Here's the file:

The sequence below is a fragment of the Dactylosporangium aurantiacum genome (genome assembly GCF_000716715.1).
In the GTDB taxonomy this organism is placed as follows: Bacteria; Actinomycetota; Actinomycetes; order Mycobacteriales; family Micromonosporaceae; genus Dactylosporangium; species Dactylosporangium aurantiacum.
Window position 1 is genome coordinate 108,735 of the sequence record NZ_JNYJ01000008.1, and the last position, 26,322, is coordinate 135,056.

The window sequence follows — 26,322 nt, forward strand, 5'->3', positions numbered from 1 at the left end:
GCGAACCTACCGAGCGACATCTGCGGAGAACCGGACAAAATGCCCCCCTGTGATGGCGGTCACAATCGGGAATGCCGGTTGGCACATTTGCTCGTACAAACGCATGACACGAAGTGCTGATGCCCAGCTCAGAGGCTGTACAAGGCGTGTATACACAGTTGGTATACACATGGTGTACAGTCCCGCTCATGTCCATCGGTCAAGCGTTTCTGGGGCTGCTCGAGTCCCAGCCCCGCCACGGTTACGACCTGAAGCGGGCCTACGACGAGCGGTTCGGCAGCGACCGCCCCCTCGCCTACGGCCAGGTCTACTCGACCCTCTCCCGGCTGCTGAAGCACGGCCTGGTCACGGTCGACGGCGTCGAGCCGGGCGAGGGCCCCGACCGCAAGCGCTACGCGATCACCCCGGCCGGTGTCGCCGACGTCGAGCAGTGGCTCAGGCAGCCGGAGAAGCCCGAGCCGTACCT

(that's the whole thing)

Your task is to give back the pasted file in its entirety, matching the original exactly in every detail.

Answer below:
The sequence below is a fragment of the Dactylosporangium aurantiacum genome (genome assembly GCF_000716715.1).
In the GTDB taxonomy this organism is placed as follows: Bacteria; Actinomycetota; Actinomycetes; order Mycobacteriales; family Micromonosporaceae; genus Dactylosporangium; species Dactylosporangium aurantiacum.
Window position 1 is genome coordinate 108,735 of the sequence record NZ_JNYJ01000008.1, and the last position, 26,322, is coordinate 135,056.

The window sequence follows — 26,322 nt, forward strand, 5'->3', positions numbered from 1 at the left end:
GCGAACCTACCGAGCGACATCTGCGGAGAACCGGACAAAATGCCCCCCTGTGATGGCGGTCACAATCGGGAATGCCGGTTGGCACATTTGCTCGTACAAACGCATGACACGAAGTGCTGATGCCCAGCTCAGAGGCTGTACAAGGCGTGTATACACAGTTGGTATACACATGGTGTACAGTCCCGCTCATGTCCATCGGTCAAGCGTTTCTGGGGCTGCTCGAGTCCCAGCCCCGCCACGGTTACGACCTGAAGCGGGCCTACGACGAGCGGTTCGGCAGCGACCGCCCCCTCGCCTACGGCCAGGTCTACTCGACCCTCTCCCGGCTGCTGAAGCACGGCCTGGTCACGGTCGACGGCGTCGAGCCGGGCGAGGGCCCCGACCGCAAGCGCTACGCGATCACCCCGGCCGGTGTCGCCGACGTCGAGCAGTGGCTCAGGCAGCCGGAGAAGCCCGAGCCGTACCT